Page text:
So what’s the real story behind kava hepatotoxicity? Step in Professor Rolf Teschke, a liver specialist, who has written extensively on this topic in conjunction with several different collaborators. Essentially, there are two theories in play: either kava rarely but directly causes DILI (drug-induced liver injury), or the liver damage potentially due to kava is caused by contaminants that are toxic to the liver. On this, Teschke, Sarris and Dr Vincent Lebot (an expert on kava from Vanuatu) recently wrote:
“The culprit of kava hepatotoxicity will continue to remain a mystery in humans, if the underlying reaction is of idiosyncratic, unpredictable, and dose-independent nature due potentially to some metabolic aberration in a few individuals emerging from kava use. In addition, kava hepatotoxicity is presently not reproducible experimentally in preclinical models, as demonstrated by studies showing whole kava extracts are not hepatotoxic. This led us to propose our ‘working hypothesis’ that contaminant hepatotoxins including moulds might have caused rare kava hepatotoxicity in humans. Further studies are now warranted to prove or disprove our working hypothesis, because kava hepatotoxicity possibly based on contaminant hepatotoxins could be a preventable disease. In the meantime, however, for minimising toxicity risk in kava users, a pragmatic approach should focus on the medicinal use of an aqueous extract derived from peeled rhizomes and roots of a non-mouldy noble kava cultivar, limited to maximum 250mg kava lactones daily for acute or intermittent use.”5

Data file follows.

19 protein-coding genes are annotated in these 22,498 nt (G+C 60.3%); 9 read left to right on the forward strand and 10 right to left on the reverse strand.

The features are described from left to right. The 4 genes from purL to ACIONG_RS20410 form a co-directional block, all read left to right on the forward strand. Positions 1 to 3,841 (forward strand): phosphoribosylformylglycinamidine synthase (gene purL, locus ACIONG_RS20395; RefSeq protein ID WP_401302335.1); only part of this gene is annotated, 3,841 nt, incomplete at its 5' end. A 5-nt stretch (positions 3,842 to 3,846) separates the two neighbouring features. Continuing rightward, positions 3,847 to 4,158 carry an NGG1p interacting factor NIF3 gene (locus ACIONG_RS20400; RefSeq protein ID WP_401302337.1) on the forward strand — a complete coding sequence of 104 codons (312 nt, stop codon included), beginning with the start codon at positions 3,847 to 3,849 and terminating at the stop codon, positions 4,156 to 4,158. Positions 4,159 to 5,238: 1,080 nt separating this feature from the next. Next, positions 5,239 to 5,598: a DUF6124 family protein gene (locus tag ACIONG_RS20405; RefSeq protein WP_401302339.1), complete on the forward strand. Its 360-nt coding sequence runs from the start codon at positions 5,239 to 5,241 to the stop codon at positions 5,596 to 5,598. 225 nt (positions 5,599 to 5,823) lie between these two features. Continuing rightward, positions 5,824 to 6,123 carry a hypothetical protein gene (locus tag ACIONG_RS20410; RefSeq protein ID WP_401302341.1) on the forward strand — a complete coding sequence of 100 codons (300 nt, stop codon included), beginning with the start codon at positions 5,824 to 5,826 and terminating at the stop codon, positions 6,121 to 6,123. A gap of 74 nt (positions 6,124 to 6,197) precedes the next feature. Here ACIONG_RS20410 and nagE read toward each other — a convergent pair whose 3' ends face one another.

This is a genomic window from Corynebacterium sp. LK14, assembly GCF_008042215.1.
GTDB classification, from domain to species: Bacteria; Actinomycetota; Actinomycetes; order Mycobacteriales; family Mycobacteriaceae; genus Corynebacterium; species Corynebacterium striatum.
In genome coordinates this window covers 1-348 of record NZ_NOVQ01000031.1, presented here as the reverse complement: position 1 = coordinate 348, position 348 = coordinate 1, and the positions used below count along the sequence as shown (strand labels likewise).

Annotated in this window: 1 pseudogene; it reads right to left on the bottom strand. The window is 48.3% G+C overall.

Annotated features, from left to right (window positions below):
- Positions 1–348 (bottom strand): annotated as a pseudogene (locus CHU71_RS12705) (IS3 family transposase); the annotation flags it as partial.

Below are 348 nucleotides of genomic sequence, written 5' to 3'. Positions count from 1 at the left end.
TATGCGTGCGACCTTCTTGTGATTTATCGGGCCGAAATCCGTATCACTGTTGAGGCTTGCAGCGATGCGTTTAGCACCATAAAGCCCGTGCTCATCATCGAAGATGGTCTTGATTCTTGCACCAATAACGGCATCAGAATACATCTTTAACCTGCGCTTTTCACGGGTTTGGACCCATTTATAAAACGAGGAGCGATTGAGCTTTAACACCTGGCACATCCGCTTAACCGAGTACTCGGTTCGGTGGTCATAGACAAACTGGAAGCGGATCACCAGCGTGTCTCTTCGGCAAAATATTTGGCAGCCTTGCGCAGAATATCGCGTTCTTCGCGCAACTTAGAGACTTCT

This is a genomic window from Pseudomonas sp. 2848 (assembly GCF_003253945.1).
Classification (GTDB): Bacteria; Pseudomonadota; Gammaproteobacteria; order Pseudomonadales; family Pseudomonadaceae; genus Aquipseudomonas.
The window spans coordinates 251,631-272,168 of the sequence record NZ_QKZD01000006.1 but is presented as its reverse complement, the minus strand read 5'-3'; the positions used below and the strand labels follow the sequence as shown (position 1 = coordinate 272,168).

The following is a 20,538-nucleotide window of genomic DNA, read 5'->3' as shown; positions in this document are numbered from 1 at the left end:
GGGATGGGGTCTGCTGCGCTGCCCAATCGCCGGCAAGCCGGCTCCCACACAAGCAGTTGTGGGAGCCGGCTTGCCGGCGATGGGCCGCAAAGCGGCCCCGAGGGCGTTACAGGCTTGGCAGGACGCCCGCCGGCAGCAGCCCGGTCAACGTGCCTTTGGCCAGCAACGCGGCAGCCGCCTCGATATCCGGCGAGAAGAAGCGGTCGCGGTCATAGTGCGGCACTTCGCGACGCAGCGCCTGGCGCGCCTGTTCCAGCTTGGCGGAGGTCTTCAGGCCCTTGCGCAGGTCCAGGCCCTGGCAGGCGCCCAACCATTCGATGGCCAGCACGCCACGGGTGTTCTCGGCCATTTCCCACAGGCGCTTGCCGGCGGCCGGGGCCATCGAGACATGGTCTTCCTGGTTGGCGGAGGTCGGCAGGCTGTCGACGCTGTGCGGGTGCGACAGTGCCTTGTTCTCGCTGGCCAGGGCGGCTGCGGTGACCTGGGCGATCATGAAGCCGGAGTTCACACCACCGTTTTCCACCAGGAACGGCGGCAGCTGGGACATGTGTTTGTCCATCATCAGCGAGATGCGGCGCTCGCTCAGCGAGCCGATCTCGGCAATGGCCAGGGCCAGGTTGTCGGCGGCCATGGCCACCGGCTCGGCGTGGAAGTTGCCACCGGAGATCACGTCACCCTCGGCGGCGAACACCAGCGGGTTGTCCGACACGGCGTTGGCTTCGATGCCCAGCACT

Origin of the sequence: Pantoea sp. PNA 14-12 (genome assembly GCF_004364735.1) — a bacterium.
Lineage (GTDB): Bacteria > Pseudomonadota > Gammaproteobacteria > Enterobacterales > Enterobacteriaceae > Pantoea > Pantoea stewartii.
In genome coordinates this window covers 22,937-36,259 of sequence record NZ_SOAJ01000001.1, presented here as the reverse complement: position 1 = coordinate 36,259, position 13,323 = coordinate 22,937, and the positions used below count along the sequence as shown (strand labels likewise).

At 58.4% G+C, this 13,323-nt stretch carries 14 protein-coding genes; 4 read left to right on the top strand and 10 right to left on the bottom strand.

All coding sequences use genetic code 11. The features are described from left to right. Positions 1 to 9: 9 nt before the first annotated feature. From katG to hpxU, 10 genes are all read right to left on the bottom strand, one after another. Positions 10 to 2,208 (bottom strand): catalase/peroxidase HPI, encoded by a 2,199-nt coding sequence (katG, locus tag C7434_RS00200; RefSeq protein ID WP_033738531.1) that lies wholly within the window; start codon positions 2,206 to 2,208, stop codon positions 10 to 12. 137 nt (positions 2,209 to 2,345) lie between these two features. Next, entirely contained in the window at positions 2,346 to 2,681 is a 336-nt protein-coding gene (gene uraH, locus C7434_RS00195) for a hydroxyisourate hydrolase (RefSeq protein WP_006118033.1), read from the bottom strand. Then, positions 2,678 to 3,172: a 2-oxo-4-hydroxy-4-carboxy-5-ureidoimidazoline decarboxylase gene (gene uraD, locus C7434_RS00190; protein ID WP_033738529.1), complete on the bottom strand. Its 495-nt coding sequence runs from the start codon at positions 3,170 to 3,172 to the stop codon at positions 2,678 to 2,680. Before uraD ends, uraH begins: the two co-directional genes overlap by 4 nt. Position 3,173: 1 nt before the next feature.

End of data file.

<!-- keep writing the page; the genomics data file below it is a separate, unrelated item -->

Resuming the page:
‘Noble kava cultivar’ here refers to a variety of kava that has been traditionally used and developed over a considerable time in the Pacific islands and is regarded as safe. Kava is not grown from seed; the plant is propagated from other living kava plants. If a cultivar was found to cause side effects, it was discarded in favour of ones that did not. This process of selecting and breeding kava cultivars into noble ones has taken many hundreds of years of traditional use.
Kava is a staple in many traditional communities
It does appear that kava related liver damage is rare in traditional communities. A survey conducted in Samoa in 2002 failed to find one case, even in heavy kava drinkers.6 A survey from one Arnhem Land community in Australia showed only some mild and reversible changes in liver enzymes (probably due to enzyme induction rather than liver damage), with no evidence of liver damage.7 According to Singh and Singh, in the South Pacific mainly men drink kava, often habitually and in much larger amounts than used in the West, yet their incidence of liver toxicity is low and similar to that of island women who do not take kava.8